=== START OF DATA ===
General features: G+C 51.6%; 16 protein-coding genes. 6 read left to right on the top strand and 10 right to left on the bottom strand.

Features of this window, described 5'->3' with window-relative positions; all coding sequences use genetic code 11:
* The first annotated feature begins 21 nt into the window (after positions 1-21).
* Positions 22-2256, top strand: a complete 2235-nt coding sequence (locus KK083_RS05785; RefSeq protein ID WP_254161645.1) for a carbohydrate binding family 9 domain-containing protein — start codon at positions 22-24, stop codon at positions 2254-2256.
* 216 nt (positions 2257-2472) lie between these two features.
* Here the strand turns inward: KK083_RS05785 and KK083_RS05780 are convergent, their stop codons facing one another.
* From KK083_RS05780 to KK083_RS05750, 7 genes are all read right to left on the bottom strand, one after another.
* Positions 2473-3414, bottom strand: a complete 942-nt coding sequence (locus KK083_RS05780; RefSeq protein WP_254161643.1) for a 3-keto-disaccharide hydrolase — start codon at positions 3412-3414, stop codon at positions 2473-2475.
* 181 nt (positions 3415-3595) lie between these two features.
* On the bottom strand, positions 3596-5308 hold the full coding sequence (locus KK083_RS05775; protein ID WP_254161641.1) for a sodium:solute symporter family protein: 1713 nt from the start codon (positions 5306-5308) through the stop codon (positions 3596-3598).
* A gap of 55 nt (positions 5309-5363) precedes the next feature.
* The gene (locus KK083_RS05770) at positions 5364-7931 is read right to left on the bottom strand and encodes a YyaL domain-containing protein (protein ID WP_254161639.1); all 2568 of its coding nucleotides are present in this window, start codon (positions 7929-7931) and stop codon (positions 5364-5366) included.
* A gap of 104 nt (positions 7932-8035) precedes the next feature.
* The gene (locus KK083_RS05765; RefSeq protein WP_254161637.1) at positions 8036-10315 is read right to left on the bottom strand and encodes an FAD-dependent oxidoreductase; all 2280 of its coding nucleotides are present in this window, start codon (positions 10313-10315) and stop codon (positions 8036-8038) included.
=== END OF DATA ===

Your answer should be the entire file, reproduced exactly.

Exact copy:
General features: G+C 51.6%; 16 protein-coding genes. 6 read left to right on the top strand and 10 right to left on the bottom strand.

Features of this window, described 5'->3' with window-relative positions; all coding sequences use genetic code 11:
* The first annotated feature begins 21 nt into the window (after positions 1-21).
* Positions 22-2256, top strand: a complete 2235-nt coding sequence (locus KK083_RS05785; RefSeq protein ID WP_254161645.1) for a carbohydrate binding family 9 domain-containing protein — start codon at positions 22-24, stop codon at positions 2254-2256.
* 216 nt (positions 2257-2472) lie between these two features.
* Here the strand turns inward: KK083_RS05785 and KK083_RS05780 are convergent, their stop codons facing one another.
* From KK083_RS05780 to KK083_RS05750, 7 genes are all read right to left on the bottom strand, one after another.
* Positions 2473-3414, bottom strand: a complete 942-nt coding sequence (locus KK083_RS05780; RefSeq protein WP_254161643.1) for a 3-keto-disaccharide hydrolase — start codon at positions 3412-3414, stop codon at positions 2473-2475.
* 181 nt (positions 3415-3595) lie between these two features.
* On the bottom strand, positions 3596-5308 hold the full coding sequence (locus KK083_RS05775; protein ID WP_254161641.1) for a sodium:solute symporter family protein: 1713 nt from the start codon (positions 5306-5308) through the stop codon (positions 3596-3598).
* A gap of 55 nt (positions 5309-5363) precedes the next feature.
* The gene (locus KK083_RS05770) at positions 5364-7931 is read right to left on the bottom strand and encodes a YyaL domain-containing protein (protein ID WP_254161639.1); all 2568 of its coding nucleotides are present in this window, start codon (positions 7929-7931) and stop codon (positions 5364-5366) included.
* A gap of 104 nt (positions 7932-8035) precedes the next feature.
* The gene (locus KK083_RS05765; RefSeq protein WP_254161637.1) at positions 8036-10315 is read right to left on the bottom strand and encodes an FAD-dependent oxidoreductase; all 2280 of its coding nucleotides are present in this window, start codon (positions 10313-10315) and stop codon (positions 8036-8038) included.